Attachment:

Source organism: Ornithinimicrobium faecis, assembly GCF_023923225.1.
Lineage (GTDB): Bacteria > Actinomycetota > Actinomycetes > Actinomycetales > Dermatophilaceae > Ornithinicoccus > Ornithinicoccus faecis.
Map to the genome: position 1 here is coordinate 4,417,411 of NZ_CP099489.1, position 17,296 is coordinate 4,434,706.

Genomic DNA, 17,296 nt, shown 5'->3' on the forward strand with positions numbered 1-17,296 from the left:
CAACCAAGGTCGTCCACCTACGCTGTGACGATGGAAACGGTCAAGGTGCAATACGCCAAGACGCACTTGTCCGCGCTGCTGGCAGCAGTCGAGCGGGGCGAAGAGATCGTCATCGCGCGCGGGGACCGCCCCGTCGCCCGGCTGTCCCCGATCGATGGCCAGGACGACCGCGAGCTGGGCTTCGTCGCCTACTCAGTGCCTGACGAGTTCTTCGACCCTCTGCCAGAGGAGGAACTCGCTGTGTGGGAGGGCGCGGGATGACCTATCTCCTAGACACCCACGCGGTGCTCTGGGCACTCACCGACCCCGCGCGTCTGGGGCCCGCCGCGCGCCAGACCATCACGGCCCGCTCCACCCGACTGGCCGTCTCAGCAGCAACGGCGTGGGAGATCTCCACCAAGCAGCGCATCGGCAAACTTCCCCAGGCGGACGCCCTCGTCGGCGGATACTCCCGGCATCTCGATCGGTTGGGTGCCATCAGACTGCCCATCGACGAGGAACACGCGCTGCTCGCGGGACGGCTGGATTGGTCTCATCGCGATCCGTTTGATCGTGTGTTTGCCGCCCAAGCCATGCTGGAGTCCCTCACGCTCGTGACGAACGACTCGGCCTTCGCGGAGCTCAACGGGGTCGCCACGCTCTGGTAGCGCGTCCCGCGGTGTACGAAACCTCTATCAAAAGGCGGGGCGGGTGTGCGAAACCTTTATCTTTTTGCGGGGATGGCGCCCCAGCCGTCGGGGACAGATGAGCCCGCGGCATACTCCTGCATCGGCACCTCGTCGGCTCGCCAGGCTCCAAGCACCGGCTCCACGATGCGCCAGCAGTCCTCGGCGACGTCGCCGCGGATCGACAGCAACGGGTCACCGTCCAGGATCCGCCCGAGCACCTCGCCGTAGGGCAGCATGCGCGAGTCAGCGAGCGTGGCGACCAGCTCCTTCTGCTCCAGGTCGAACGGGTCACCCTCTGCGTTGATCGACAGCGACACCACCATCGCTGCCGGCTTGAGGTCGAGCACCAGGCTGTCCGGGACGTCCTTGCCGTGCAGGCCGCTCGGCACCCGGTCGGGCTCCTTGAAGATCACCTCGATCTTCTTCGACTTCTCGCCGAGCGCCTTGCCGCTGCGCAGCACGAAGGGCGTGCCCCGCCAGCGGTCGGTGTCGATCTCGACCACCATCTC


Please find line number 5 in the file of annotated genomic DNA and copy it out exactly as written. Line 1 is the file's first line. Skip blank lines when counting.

CAACCAAGGTCGTCCACCTACGCTGTGACGATGGAAACGGTCAAGGTGCAATACGCCAAGACGCACTTGTCCGCGCTGCTGGCAGCAGTCGAGCGGGGCGAAGAGATCGTCATCGCGCGCGGGGACCGCCCCGTCGCCCGGCTGTCCCCGATCGATGGCCAGGACGACCGCGAGCTGGGCTTCGTCGCCTACTCAGTGCCTGACGAGTTCTTCGACCCTCTGCCAGAGGAGGAACTCGCTGTGTGGGAGGGCGCGGGATGACCTATCTCCTAGACACCCACGCGGTGCTCTGGGCACTCACCGACCCCGCGCGTCTGGGGCCCGCCGCGCGCCAGACCATCACGGCCCGCTCCACCCGACTGGCCGTCTCAGCAGCAACGGCGTGGGAGATCTCCACCAAGCAGCGCATCGGCAAACTTCCCCAGGCGGACGCCCTCGTCGGCGGATACTCCCGGCATCTCGATCGGTTGGGTGCCATCAGACTGCCCATCGACGAGGAACACGCGCTGCTCGCGGGACGGCTGGATTGGTCTCATCGCGATCCGTTTGATCGTGTGTTTGCCGCCCAAGCCATGCTGGAGTCCCTCACGCTCGTGACGAACGACTCGGCCTTCGCGGAGCTCAACGGGGTCGCCACGCTCTGGTAGCGCGTCCCGCGGTGTACGAAACCTCTATCAAAAGGCGGGGCGGGTGTGCGAAACCTTTATCTTTTTGCGGGGATGGCGCCCCAGCCGTCGGGGACAGATGAGCCCGCGGCATACTCCTGCATCGGCACCTCGTCGGCTCGCCAGGCTCCAAGCACCGGCTCCACGATGCGCCAGCAGTCCTCGGCGACGTCGCCGCGGATCGACAGCAACGGGTCACCGTCCAGGATCCGCCCGAGCACCTCGCCGTAGGGCAGCATGCGCGAGTCAGCGAGCGTGGCGACCAGCTCCTTCTGCTCCAGGTCGAACGGGTCACCCTCTGCGTTGATCGACAGCGACACCACCATCGCTGCCGGCTTGAGGTCGAGCACCAGGCTGTCCGGGACGTCCTTGCCGTGCAGGCCGCTCGGCACCCGGTCGGGCTCCTTGAAGATCACCTCGATCTTCTTCGACTTCTCGCCGAGCGCCTTGCCGCTGCGCAGCACGAAGGGCGTGCCCCGCCAGCGGTCGGTGTCGATCTCGACCACCATCTC